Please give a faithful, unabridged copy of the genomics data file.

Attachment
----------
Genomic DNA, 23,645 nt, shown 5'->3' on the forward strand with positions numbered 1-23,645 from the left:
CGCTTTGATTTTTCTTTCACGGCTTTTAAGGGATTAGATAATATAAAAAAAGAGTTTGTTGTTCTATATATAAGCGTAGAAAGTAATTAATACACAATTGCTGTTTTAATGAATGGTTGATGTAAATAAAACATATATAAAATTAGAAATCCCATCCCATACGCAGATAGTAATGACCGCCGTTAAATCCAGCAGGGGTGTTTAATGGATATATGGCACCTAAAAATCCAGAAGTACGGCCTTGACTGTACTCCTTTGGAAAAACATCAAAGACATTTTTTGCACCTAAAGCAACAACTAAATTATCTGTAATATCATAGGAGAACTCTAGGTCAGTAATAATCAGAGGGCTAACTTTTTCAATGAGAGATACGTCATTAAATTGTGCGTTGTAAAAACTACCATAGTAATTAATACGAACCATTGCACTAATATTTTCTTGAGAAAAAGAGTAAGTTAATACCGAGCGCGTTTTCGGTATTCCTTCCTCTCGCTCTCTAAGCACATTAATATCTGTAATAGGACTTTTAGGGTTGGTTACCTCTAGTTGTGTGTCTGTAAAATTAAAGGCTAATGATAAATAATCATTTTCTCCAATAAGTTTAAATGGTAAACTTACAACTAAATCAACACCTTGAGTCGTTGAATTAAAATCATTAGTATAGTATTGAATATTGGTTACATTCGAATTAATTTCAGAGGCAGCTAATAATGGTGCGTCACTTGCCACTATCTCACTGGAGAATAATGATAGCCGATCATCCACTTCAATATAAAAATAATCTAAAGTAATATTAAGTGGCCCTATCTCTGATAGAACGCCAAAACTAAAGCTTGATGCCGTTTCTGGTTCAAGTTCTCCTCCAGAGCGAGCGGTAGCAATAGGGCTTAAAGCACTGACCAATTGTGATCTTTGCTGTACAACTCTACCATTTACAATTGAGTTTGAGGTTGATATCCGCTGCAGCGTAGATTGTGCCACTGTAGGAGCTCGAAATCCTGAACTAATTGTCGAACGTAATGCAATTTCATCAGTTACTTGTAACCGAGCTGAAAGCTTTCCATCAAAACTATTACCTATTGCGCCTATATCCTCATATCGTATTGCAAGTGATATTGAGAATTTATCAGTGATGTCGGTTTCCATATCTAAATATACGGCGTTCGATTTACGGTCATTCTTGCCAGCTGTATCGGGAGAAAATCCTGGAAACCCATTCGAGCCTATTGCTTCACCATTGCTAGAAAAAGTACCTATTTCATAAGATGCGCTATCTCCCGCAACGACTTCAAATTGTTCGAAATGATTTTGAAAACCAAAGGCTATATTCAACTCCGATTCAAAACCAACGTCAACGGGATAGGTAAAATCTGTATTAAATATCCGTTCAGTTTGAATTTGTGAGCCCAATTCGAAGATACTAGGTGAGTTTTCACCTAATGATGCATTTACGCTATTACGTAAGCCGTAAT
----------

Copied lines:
Genomic DNA, 23,645 nt, shown 5'->3' on the forward strand with positions numbered 1-23,645 from the left:
CGCTTTGATTTTTCTTTCACGGCTTTTAAGGGATTAGATAATATAAAAAAAGAGTTTGTTGTTCTATATATAAGCGTAGAAAGTAATTAATACACAATTGCTGTTTTAATGAATGGTTGATGTAAATAAAACATATATAAAATTAGAAATCCCATCCCATACGCAGATAGTAATGACCGCCGTTAAATCCAGCAGGGGTGTTTAATGGATATATGGCACCTAAAAATCCAGAAGTACGGCCTTGACTGTACTCCTTTGGAAAAACATCAAAGACATTTTTTGCACCTAAAGCAACAACTAAATTATCTGTAATATCATAGGAGAACTCTAGGTCAGTAATAATCAGAGGGCTAACTTTTTCAATGAGAGATACGTCATTAAATTGTGCGTTGTAAAAACTACCATAGTAATTAATACGAACCATTGCACTAATATTTTCTTGAGAAAAAGAGTAAGTTAATACCGAGCGCGTTTTCGGTATTCCTTCCTCTCGCTCTCTAAGCACATTAATATCTGTAATAGGACTTTTAGGGTTGGTTACCTCTAGTTGTGTGTCTGTAAAATTAAAGGCTAATGATAAATAATCATTTTCTCCAATAAGTTTAAATGGTAAACTTACAACTAAATCAACACCTTGAGTCGTTGAATTAAAATCATTAGTATAGTATTGAATATTGGTTACATTCGAATTAATTTCAGAGGCAGCTAATAATGGTGCGTCACTTGCCACTATCTCACTGGAGAATAATGATAGCCGATCATCCACTTCAATATAAAAATAATCTAAAGTAATATTAAGTGGCCCTATCTCTGATAGAACGCCAAAACTAAAGCTTGATGCCGTTTCTGGTTCAAGTTCTCCTCCAGAGCGAGCGGTAGCAATAGGGCTTAAAGCACTGACCAATTGTGATCTTTGCTGTACAACTCTACCATTTACAATTGAGTTTGAGGTTGATATCCGCTGCAGCGTAGATTGTGCCACTGTAGGAGCTCGAAATCCTGAACTAATTGTCGAACGTAATGCAATTTCATCAGTTACTTGTAACCGAGCTGAAAGCTTTCCATCAAAACTATTACCTATTGCGCCTATATCCTCATATCGTATTGCAAGTGATATTGAGAATTTATCAGTGATGTCGGTTTCCATATCTAAATATACGGCGTTCGATTTACGGTCATTCTTGCCAGCTGTATCGGGAGAAAATCCTGGAAACCCATTCGAGCCTATTGCTTCACCATTGCTAGAAAAAGTACCTATTTCATAAGATGCGCTATCTCCCGCAACGACTTCAAATTGTTCGAAATGATTTTGAAAACCAAAGGCTATATTCAACTCCGATTCAAAACCAACGTCAACGGGATAGGTAAAATCTGTATTAAATATCCGTTCAGTTTGAATTTGTGAGCCCAATTCGAAGATACTAGGTGAGTTTTCACCTAATGATGCATTTACGCTATTACGTAAGCCGTAAT